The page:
The Zookeeper's Wife
Has many lovely and moving moments but fails to capture the many layers of this unique story, relying instead on plainly-stated metaphors.
When asked to name a nine-season, incredibly popular sitcom about a close-knit group of four misguided, misanthropic friends in a major city who concoct harebrained schemes on a show that's essentially about nothing, there are now two correct answers. The classic comedy fan would gravitate to "Seinfeld," one of the most influential programs of the last quarter-century. However, there's a loyal following for a program returning for its ninth season next week on the newly-branded FXX called "It's Always Sunny in Philadelphia" that would think of Charlie, Mac, Dennis, and Sweet Dee before Jerry, George, Elaine, and Kramer. How has working from the same comedy playbook as "Seinfeld" allowed "Sunny" to have (at least) as long of a run? And what lessons could be learned by other showrunners from both hit shows?
The structural commonalities with "Seinfeld" were striking from the program's 2005 debut. Like "Seinfeld," "Sunny" was a show with three men (Glenn Howerton, Rob McElhenney, Charlie Day) and one woman (Kaitlin Olson) at the core of its seemingly improvisational comedy, but the parallels ran much deeper than mere gender. Each "Seinfeld" character seemed to have its comedic counterpart. With a heightened ego that led to the impression that his personal space was the most important in the world, Dennis (Howerton) shared many of the same high maintenance traits as Jerry Seinfeld, a character who had to throw his sneakers out because his shoelaces touched the floor of a public bathroom.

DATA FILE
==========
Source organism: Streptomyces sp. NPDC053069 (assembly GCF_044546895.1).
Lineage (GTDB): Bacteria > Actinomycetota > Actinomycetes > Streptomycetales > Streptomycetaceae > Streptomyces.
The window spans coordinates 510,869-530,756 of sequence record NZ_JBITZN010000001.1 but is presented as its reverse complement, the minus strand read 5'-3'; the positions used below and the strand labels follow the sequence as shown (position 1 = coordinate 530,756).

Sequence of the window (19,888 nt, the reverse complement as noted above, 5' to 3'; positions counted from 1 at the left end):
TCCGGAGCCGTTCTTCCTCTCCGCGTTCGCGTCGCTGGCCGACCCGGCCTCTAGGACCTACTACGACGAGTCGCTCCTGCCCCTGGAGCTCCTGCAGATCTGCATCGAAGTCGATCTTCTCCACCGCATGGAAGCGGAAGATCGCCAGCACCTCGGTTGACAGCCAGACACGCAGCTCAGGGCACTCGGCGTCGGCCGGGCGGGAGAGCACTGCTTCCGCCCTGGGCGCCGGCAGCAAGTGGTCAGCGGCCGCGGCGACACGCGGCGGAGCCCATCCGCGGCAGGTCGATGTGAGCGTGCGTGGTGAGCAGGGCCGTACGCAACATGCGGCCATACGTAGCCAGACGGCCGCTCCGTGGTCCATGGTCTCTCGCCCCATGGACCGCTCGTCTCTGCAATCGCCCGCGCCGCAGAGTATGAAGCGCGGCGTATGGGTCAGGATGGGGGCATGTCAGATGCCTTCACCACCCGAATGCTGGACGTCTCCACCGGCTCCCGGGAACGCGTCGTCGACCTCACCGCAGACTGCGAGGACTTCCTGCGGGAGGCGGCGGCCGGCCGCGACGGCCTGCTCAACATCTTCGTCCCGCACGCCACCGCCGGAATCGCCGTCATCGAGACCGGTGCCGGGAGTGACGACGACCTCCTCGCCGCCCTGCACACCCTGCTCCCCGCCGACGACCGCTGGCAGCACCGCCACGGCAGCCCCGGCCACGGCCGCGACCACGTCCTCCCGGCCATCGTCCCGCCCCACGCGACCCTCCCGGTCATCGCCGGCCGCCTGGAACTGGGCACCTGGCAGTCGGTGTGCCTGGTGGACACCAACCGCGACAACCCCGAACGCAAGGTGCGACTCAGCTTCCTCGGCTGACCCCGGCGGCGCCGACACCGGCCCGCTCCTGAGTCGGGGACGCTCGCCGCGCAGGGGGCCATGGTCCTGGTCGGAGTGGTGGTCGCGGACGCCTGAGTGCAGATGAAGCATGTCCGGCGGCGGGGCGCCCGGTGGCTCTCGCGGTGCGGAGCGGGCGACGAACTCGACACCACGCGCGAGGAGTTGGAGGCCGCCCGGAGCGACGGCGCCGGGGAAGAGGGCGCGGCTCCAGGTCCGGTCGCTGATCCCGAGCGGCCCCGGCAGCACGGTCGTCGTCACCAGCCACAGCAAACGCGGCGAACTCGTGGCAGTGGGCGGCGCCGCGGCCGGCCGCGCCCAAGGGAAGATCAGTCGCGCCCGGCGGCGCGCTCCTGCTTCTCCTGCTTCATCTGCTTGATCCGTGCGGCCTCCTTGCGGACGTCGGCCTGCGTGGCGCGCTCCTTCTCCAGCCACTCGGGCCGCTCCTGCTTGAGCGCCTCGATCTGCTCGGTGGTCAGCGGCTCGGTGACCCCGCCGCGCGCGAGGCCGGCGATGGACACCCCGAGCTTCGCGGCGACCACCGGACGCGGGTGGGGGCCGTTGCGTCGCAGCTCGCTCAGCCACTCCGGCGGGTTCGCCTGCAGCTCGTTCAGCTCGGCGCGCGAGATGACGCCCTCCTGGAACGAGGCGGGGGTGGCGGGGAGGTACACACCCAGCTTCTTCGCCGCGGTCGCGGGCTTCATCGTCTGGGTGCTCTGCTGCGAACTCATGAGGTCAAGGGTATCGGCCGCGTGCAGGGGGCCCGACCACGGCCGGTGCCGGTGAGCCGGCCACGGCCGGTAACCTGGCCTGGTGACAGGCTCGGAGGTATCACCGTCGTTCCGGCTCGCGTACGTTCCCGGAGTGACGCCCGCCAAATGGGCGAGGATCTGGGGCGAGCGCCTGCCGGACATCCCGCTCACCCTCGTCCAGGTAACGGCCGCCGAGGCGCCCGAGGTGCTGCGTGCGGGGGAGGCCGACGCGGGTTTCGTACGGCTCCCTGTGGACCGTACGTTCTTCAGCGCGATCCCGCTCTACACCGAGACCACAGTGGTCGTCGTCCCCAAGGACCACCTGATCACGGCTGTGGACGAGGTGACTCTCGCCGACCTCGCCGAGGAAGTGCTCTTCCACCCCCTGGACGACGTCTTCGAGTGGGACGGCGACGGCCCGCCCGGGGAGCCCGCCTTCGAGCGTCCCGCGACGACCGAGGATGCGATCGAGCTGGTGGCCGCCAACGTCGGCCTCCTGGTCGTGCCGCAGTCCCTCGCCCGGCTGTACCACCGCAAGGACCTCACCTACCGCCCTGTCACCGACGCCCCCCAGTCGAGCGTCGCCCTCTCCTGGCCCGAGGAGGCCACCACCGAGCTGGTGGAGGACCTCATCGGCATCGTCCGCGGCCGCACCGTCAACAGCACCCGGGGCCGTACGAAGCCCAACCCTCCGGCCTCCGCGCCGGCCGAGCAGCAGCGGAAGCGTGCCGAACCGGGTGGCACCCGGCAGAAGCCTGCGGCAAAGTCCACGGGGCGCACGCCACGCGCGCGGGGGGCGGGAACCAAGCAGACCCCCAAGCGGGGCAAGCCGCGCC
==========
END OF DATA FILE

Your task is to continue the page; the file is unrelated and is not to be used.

The ridiculous inventions and truly awful planning of a character like Charlie (Charlie Day) felt comedically of the same cloth as the door-crashing Kramer (Michael Richards)—the man who invented the manzier and the man who invented kitten mittens bow at the same altar of inspired lunacy. Dee's (Kaitlin Olson) constant ribbing by her friends and failed love life felt akin to Elaine's (Julia-Louis Dreyfus) character model of misery. Mac (Rob McElhenney), like George (Jason Alexander), often seemed to be the lynchpin for failure when it came to his friends' best-laid, truly moronic plans. Even as Danny DeVito's character, Frank, became a more prominent one in later seasons of "Sunny," the antagonistic way that his arrival was often greeted echoed Wayne Knight's Newman from "Seinfeld."